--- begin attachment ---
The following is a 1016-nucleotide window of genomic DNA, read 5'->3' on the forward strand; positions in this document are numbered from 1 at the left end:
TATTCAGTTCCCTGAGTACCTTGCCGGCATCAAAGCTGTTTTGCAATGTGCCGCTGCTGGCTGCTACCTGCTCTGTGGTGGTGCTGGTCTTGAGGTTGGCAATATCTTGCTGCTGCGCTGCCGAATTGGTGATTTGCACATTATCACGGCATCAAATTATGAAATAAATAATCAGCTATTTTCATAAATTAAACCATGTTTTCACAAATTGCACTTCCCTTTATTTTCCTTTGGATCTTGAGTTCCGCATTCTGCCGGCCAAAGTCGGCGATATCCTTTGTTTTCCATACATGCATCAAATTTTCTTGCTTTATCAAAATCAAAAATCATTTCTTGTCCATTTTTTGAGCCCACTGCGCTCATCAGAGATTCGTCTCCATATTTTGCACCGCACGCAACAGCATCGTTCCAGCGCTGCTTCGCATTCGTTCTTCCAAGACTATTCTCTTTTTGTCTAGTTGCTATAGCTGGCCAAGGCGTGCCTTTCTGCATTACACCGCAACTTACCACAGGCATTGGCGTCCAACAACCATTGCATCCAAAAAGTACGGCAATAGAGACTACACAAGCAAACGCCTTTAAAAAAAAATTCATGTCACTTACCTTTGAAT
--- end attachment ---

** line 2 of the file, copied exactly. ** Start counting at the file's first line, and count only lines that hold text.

TATTCAGTTCCCTGAGTACCTTGCCGGCATCAAAGCTGTTTTGCAATGTGCCGCTGCTGGCTGCTACCTGCTCTGTGGTGGTGCTGGTCTTGAGGTTGGCAATATCTTGCTGCTGCGCTGCCGAATTGGTGATTTGCACATTATCACGGCATCAAATTATGAAATAAATAATCAGCTATTTTCATAAATTAAACCATGTTTTCACAAATTGCACTTCCCTTTATTTTCCTTTGGATCTTGAGTTCCGCATTCTGCCGGCCAAAGTCGGCGATATCCTTTGTTTTCCATACATGCATCAAATTTTCTTGCTTTATCAAAATCAAAAATCATTTCTTGTCCATTTTTTGAGCCCACTGCGCTCATCAGAGATTCGTCTCCATATTTTGCACCGCACGCAACAGCATCGTTCCAGCGCTGCTTCGCATTCGTTCTTCCAAGACTATTCTCTTTTTGTCTAGTTGCTATAGCTGGCCAAGGCGTGCCTTTCTGCATTACACCGCAACTTACCACAGGCATTGGCGTCCAACAACCATTGCATCCAAAAAGTACGGCAATAGAGACTACACAAGCAAACGCCTTTAAAAAAAAATTCATGTCACTTACCTTTGAAT